Her head bent, she’s concentrating on the movements of her pencil across the paper. “What?” she asks distractedly.
“Hannah.” She glances up at me when I say her name, those pretty blue eyes extra wide. “Are you mad at me?”
She frowns. “Why do you think I’m mad at you?”
“Oh, I don’t know. Maybe it’s the way you’ve avoided me since class started,” I tell her. “I was the last person you gave a sketchpad to.”
“Maybe I saved the best for last?” she says weakly.
I don’t smile. I don’t say a word. This usually works for me.
But Hannah’s quiet too. And stubborn. I can tell by the jut of her chin. The way she studies me, her expression blank.
Damn. She’s good.
“Are you only going to talk to me on Snap, but not at school?” I ask, my voice low.
She blinks rapidly, like she can’t believe what I just said. “No.”
“That’s what it seems like.”
A sigh escapes her and she drops her head, refocusing on the sketchpad. “I don’t know how to talk to you.”
“In person.” She looks up, then immediately looks away. “I’m an idiot.”
A smile starts to curl my lips and I immediately tell myself to stop. “You’re not an idiot.”
“I’m sorry if I hurt your feelings,” she murmurs morosely.
She lifts her head when I say that, her plump lips turned upward, and I’m hit with a sudden flash of wanting to kiss her.
Yeah. No. Not going to happen.
“Great, thanks so much,” she returns, then gestures toward my blank sketchpad. “You better get started. She’s going to want to check out your technique.”
“I’ve got the best technique in this school, don’t you know?” I can’t help but say, and Hannah’s cheeks turn pink again.
She’s really cute when she blushes.
“Don’t be a perv,” she says, grabbing my discarded pencil and pointing it toward me. “Start drawing.”
“Do I have to?” I slide my fingers onto hers, my thumb curling around hers before I pluck the pencil from her grip.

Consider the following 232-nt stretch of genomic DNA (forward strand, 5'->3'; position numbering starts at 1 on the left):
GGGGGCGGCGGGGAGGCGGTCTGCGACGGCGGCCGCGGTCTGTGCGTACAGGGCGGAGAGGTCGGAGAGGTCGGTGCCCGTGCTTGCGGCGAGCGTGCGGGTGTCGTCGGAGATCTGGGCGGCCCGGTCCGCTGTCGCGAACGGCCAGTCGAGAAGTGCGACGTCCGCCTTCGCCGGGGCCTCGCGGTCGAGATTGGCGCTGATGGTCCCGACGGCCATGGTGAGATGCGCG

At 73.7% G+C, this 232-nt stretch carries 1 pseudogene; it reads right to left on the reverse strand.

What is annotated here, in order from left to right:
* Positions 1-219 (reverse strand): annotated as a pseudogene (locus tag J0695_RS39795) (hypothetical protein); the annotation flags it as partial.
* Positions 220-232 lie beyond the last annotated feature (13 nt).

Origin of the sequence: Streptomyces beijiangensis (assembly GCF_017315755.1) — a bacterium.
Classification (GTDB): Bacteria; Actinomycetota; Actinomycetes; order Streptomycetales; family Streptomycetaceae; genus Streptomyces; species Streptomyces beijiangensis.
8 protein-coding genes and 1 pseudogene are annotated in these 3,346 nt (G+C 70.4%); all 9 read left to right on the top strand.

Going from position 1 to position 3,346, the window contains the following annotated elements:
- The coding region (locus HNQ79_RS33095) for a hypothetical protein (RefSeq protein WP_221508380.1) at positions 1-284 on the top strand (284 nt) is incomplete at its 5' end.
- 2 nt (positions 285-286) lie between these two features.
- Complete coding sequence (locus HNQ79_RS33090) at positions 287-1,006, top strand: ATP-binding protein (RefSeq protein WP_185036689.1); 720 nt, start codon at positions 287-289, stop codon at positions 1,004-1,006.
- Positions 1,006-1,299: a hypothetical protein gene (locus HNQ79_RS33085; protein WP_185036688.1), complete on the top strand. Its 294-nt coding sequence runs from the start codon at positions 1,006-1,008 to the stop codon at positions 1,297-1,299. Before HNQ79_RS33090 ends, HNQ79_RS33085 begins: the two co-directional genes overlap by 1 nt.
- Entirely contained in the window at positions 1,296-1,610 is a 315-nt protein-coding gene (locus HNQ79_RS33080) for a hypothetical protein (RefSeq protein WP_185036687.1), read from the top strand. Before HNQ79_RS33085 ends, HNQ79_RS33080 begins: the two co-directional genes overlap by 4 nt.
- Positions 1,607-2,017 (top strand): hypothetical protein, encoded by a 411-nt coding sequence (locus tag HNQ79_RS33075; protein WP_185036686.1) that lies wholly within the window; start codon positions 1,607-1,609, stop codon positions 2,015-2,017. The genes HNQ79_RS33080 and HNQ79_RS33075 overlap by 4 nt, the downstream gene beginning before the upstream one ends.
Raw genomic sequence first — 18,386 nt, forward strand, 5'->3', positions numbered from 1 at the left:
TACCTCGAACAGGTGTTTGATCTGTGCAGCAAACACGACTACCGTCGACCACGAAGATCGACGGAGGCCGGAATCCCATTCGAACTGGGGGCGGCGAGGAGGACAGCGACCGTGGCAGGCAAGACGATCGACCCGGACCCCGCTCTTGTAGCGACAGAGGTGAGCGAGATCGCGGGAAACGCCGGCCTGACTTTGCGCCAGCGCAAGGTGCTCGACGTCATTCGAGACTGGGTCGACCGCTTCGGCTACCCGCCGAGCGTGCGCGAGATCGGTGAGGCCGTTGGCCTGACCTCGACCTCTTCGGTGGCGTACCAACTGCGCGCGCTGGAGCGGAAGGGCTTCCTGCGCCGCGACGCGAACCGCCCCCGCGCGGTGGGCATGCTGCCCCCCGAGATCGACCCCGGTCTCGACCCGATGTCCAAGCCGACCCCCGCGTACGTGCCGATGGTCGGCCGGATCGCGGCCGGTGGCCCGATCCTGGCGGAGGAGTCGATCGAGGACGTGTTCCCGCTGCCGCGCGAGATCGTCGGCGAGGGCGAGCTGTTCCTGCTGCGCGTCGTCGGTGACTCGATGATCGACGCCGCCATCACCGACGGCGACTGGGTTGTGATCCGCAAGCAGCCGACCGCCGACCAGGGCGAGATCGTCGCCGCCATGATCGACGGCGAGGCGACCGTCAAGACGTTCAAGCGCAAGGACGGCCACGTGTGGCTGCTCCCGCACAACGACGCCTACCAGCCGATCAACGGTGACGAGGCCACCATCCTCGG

“Y-yes. You do.” Her voice is shaky, and I wonder if my touch affected her.
I hope it did. All I have to do is look at her and she affects me.
Whatever’s happening between us is confusing as hell.
“I didn’t listen to a word the teacher said,” I tell Hannah, and she scoots her chair closer to mine, launching into the same lecture Sanborne did, almost word for word.
I listen to the rhythm of Hannah’s speech, the excited way she speaks. She loves art, I can tell, and she genuinely wants to help me. I stare at her mouth, the way it moves, how her front teeth protrude the slightest bit, giving her this sexy overbite. I’m fucking entranced, caught up in her spell and when she finishes lecturing me with the faintest smile on her face, all I can do is smile in return.
“Oh. So you do smile,” she says softly.
I turn it into a frown. “No I don’t.”
She laughs, and I soak up the sound.
It’s just as pretty as I thought it would be.
Monica Murphy is a New York Times, USA Today, and international bestselling romance author. Her books have been translated in almost a dozen languages and have sold over two million copies worldwide. Both a traditionally published and independently published author, she writes young adult, new adult and contemporary romance. She’s also known as USA Today bestselling author Karen Erickson.
A native Californian, she lives on fourteen acres in the middle of nowhere with her husband, two kids, one dog, and four cats. When she’s not writing, she’s an assistant coach for her daughter’s high school cheer team, which is a two season sport. Meaning, she’s at practice with a bunch of teenage girls all the time. Or she’s at a football game. Or a basketball game. Maybe someday, she’ll even write about this experience.